HP OpenVMS Systems Documentation
OpenVMS I/O User's Reference Manual
1.3 ACP Subfunctions
The operations that the ACP performs can be organized into twocategories: major ACP functions and subfunctions. Each ACP operationperforms one major function. That function is specified by an I/Ofunction code, such as IO$_ACCESS, IO$_CREATE, or IO$_MODIFY. Whileexecuting the major function, one or more subfunctions can beperformed. A subfunction is an operation such as looking up, accessing,or extending a file. Most subfunctions can be executed by more than oneof the major functions. Sections 1.3.1 through 1.3.5describe the following subfunctions in detail:
The directory lookup subfunction is used to search for a file in a diskdirectory or on a magnetic tape. This subfunction can be invoked usingthe major functions IO$_ACCESS, IO$_MODIFY, IO$_DELETE, andIO$_ACPCONTROL. A directory lookup occurs if thedirectory file ID field in the FIB (FIB$W_DID) is a nonzero number.
Table 1-2 lists the FIB fields that control the processing of alookup subfunction.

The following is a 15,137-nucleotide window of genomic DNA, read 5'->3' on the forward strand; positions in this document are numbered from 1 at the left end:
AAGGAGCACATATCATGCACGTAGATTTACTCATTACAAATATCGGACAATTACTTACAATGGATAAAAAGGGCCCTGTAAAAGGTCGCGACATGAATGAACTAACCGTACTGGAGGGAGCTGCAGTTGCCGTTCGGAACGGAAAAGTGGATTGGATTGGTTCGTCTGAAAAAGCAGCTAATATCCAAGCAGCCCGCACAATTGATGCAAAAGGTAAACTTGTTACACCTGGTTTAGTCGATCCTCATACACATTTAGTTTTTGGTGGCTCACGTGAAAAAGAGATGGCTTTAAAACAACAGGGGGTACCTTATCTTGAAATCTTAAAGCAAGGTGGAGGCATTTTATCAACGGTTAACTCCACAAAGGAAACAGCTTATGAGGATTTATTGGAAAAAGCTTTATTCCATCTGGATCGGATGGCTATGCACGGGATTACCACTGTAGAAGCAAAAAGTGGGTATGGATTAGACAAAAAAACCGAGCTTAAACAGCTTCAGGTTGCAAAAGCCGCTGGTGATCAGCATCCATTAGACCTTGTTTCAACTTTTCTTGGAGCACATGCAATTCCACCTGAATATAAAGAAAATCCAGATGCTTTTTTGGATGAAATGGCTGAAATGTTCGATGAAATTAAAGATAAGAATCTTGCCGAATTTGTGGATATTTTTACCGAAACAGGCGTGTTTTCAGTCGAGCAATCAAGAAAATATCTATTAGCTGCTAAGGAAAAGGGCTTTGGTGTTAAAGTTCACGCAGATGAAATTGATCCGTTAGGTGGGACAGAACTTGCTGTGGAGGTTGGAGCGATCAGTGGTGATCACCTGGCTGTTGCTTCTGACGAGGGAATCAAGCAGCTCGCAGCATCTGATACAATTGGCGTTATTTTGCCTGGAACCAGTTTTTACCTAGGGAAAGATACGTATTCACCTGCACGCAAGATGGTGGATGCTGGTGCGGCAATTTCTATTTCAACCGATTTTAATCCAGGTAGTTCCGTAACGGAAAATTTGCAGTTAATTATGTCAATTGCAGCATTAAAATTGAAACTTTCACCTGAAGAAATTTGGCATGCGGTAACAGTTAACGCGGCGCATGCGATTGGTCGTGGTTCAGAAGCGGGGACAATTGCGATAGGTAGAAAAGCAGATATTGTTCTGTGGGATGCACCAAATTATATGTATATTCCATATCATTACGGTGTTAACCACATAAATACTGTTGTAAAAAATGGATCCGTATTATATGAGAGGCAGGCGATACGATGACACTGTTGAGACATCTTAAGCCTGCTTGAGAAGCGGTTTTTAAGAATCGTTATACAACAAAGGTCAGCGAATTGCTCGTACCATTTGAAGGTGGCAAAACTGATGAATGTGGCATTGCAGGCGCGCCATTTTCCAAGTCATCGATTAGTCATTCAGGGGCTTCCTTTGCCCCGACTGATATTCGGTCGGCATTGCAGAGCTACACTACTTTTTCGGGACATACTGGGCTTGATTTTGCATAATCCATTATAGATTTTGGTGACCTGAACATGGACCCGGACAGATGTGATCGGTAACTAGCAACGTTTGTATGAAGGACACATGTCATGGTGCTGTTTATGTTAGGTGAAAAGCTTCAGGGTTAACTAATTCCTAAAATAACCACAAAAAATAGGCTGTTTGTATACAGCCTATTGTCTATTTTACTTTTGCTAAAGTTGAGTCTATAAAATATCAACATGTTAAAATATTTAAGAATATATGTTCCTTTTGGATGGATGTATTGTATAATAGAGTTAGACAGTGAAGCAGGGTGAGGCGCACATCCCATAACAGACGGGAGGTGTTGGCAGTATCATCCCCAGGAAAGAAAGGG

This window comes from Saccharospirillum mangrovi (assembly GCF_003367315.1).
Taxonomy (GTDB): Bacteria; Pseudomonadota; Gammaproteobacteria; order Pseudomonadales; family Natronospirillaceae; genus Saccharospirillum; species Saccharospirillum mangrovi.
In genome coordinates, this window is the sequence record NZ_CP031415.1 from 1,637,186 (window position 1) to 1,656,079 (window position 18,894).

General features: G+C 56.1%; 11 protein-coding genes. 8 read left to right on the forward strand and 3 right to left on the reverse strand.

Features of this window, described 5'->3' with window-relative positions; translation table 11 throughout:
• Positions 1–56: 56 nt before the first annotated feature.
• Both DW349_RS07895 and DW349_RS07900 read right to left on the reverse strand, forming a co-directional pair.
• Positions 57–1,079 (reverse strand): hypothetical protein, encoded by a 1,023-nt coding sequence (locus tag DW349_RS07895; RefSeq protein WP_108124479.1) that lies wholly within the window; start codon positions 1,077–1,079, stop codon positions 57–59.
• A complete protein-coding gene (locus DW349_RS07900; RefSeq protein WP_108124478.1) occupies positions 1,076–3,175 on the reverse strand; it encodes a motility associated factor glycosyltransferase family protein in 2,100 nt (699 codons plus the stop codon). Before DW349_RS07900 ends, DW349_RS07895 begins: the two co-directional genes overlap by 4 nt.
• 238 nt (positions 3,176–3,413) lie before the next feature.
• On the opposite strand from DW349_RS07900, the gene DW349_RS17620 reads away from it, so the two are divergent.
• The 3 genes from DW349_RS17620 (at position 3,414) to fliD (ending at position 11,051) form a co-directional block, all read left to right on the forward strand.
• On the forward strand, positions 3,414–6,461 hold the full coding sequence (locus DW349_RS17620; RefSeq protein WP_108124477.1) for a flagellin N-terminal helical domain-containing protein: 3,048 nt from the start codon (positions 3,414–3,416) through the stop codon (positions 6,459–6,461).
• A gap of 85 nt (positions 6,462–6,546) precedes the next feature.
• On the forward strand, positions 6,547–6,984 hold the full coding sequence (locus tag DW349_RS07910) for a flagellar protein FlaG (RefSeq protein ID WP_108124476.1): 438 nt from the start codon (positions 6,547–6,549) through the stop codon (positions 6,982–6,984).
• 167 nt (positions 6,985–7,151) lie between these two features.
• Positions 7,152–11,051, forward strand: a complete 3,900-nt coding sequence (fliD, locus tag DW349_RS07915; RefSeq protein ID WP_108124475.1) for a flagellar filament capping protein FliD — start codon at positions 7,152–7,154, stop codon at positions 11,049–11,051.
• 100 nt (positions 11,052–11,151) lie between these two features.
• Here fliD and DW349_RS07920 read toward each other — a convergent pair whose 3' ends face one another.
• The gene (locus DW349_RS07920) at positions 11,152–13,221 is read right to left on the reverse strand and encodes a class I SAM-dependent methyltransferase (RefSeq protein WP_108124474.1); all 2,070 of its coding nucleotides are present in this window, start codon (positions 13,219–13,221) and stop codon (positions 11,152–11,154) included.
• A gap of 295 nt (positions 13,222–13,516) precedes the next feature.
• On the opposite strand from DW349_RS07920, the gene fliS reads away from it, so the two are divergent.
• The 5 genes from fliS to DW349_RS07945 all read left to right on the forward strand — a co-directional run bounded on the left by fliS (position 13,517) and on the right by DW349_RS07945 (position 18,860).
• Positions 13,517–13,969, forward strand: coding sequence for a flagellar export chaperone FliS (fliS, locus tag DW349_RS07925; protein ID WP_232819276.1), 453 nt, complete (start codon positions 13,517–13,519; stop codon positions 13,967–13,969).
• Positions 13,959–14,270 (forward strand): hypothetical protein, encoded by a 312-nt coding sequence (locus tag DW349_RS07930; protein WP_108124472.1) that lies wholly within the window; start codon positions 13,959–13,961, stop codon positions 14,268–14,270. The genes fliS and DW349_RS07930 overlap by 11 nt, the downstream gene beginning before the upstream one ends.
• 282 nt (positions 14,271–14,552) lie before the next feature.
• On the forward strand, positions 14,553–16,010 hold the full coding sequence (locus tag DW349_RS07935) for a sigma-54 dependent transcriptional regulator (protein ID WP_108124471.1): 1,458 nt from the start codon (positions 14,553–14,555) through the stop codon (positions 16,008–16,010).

QIO arguments P2 through P6 (see Figure 1-2) are passed as values. The second argument, P2, specifies the address of the descriptor for the file name string to be searched for in the directory.
The file name string must have one of the following two formats:
The name and type can be any combination of alphanumeric characters, and the dollar sign ($), asterisk (*), and percent (%) characters. The version must consist of numeric characters optionally preceded by a minus sign (--) (only for disk devices) or a single asterisk. The total number of alphanumeric and percent characters in the name field and in the type field must not exceed 39. Any number of additional asterisks can be present.